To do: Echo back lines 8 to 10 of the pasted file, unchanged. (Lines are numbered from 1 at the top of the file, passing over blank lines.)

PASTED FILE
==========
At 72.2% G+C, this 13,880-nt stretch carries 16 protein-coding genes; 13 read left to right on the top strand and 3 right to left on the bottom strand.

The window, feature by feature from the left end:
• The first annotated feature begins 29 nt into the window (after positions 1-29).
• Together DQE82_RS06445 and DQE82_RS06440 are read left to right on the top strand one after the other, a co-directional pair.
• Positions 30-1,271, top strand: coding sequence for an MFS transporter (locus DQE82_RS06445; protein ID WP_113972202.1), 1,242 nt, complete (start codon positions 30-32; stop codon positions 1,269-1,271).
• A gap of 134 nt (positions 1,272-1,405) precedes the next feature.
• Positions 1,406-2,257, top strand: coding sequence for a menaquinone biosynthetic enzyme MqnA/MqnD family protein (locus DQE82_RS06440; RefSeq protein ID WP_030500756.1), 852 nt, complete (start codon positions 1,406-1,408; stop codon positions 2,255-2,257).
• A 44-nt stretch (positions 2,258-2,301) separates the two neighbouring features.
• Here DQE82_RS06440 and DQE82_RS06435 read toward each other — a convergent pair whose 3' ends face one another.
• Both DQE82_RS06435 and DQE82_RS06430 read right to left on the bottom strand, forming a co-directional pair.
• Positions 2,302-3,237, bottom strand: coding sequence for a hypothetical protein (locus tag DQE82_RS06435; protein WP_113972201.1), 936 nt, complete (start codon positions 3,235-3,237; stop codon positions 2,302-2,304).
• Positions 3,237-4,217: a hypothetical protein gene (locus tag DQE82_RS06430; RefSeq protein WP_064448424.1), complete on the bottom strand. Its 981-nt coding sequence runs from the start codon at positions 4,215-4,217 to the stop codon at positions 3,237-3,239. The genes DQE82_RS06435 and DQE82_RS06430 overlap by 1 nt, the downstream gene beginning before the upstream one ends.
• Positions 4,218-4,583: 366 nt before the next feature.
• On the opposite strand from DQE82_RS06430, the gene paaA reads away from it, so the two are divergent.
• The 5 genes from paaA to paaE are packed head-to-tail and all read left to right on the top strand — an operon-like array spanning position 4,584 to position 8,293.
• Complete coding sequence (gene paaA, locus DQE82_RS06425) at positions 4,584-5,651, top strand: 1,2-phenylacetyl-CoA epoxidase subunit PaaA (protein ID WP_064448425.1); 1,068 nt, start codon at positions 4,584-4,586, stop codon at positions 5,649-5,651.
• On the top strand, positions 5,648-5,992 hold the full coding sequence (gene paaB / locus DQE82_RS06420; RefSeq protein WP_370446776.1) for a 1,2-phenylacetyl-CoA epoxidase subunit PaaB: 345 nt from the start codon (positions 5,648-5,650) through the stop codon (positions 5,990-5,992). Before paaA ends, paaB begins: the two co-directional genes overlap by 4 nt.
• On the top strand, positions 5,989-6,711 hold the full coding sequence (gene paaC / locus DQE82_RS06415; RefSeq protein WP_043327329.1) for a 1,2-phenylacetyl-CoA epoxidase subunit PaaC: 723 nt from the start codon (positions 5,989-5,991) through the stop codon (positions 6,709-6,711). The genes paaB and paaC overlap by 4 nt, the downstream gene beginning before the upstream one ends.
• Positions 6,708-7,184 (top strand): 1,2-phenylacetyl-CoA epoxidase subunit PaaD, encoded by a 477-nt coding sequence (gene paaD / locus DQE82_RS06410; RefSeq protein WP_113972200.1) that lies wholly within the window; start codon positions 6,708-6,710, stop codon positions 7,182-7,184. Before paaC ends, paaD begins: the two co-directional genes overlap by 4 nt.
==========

• A 44-nt stretch (positions 2,258-2,301) separates the two neighbouring features.
• Here DQE82_RS06440 and DQE82_RS06435 read toward each other — a convergent pair whose 3' ends face one another.
• Both DQE82_RS06435 and DQE82_RS06430 read right to left on the bottom strand, forming a co-directional pair.